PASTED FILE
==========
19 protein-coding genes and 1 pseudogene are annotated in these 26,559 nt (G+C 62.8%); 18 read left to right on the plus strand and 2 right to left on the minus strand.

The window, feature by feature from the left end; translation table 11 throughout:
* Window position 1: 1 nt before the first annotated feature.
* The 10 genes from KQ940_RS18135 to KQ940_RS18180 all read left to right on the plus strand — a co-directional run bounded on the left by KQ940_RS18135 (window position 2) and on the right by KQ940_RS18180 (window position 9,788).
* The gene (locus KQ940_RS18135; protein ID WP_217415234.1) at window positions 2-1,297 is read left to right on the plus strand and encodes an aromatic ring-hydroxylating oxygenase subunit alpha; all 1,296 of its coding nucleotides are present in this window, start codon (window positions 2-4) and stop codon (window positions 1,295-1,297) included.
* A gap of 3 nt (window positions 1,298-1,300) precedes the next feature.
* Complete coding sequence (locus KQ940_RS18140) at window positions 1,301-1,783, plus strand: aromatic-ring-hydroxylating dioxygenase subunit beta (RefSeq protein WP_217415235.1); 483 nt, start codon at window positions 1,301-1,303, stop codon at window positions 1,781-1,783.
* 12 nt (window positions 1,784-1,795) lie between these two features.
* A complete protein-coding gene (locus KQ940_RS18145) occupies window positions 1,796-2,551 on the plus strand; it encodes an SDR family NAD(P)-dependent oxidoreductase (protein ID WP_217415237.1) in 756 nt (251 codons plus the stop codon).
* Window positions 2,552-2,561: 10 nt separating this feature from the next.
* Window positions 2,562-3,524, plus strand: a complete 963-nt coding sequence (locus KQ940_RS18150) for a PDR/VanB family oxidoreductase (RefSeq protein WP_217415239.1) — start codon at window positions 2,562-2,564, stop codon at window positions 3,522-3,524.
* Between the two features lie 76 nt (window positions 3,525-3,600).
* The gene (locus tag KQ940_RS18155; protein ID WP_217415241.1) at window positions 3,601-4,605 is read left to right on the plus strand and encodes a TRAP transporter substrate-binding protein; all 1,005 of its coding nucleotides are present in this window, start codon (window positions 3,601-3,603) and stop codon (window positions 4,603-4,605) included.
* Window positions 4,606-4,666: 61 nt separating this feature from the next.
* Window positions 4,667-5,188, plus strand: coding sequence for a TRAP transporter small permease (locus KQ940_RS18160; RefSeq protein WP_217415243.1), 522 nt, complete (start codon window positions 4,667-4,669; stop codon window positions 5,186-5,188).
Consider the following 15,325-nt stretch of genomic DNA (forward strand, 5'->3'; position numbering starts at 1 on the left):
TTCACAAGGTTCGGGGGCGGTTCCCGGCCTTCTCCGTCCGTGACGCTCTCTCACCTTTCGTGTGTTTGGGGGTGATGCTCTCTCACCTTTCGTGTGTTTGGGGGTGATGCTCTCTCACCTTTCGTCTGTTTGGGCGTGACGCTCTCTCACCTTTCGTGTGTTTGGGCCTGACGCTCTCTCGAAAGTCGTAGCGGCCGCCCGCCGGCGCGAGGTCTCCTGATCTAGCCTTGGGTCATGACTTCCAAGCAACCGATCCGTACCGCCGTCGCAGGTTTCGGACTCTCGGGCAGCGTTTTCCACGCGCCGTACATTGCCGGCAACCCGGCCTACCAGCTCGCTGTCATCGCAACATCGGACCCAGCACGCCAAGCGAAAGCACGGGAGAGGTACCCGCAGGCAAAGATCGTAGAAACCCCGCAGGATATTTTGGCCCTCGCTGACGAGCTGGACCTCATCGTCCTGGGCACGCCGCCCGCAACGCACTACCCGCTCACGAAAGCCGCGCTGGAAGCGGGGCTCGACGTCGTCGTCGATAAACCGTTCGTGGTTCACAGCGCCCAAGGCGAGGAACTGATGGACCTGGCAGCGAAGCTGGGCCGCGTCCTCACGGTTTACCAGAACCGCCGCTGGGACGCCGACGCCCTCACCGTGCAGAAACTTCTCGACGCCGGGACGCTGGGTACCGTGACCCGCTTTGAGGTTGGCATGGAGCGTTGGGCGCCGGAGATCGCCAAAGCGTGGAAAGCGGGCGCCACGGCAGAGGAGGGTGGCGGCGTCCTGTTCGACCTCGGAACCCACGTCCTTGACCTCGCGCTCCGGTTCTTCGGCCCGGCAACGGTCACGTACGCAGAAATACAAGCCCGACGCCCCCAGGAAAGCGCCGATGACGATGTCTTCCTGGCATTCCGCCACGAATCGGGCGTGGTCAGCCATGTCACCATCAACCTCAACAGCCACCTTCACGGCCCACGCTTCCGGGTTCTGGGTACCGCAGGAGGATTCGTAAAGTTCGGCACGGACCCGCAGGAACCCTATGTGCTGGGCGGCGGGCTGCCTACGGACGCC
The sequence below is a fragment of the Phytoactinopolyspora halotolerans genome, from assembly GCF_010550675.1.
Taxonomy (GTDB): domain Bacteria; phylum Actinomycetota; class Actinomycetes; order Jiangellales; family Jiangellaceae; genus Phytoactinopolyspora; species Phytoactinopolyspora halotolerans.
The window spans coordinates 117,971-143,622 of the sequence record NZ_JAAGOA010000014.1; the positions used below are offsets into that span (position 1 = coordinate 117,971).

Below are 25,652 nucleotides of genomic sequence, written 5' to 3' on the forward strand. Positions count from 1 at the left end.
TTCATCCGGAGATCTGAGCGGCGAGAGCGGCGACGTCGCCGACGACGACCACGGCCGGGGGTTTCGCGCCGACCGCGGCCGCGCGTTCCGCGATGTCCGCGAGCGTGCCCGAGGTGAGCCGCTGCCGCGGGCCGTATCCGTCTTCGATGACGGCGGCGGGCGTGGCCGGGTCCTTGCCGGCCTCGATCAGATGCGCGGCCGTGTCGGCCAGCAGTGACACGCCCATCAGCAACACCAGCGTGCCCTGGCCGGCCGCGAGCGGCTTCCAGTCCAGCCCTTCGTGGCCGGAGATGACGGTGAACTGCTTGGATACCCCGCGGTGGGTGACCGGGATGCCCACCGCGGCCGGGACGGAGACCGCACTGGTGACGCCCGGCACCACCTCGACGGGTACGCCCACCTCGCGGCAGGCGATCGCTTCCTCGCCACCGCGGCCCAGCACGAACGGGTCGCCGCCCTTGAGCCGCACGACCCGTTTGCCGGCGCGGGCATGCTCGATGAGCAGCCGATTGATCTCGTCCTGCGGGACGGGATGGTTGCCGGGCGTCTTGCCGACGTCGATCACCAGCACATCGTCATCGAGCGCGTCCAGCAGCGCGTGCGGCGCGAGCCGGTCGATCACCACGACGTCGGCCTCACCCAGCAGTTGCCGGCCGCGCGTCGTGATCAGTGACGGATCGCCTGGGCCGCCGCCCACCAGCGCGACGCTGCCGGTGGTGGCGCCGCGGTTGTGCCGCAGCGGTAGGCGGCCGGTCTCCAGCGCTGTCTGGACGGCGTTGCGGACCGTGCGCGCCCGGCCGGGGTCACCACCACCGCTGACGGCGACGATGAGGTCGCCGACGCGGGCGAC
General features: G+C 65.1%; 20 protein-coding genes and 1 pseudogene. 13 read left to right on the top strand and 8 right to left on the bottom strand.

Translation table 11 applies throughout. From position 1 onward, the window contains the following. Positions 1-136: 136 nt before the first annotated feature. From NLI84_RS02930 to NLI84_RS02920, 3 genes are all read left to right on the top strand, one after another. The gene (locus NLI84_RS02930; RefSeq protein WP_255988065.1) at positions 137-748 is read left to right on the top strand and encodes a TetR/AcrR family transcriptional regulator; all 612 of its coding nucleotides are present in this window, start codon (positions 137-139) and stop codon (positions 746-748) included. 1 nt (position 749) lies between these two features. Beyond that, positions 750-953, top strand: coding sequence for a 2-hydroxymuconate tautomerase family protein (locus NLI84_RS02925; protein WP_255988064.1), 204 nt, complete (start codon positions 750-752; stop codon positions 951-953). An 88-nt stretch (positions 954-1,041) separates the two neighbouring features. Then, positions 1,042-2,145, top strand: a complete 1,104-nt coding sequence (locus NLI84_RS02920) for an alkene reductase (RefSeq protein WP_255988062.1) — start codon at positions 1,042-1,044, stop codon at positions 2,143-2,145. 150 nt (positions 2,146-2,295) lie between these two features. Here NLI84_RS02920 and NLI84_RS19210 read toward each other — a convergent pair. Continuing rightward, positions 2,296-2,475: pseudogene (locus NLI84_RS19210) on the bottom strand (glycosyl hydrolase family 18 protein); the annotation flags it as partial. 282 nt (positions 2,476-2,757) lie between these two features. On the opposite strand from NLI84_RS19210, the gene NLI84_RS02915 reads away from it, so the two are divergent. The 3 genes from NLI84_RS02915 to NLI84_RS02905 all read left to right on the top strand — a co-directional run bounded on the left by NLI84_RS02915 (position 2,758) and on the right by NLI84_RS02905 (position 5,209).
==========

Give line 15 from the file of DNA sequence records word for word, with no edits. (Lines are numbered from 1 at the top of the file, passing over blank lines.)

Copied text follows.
* Window positions 4,667-5,188, plus strand: coding sequence for a TRAP transporter small permease (locus KQ940_RS18160; RefSeq protein WP_217415243.1), 522 nt, complete (start codon window positions 4,667-4,669; stop codon window positions 5,186-5,188).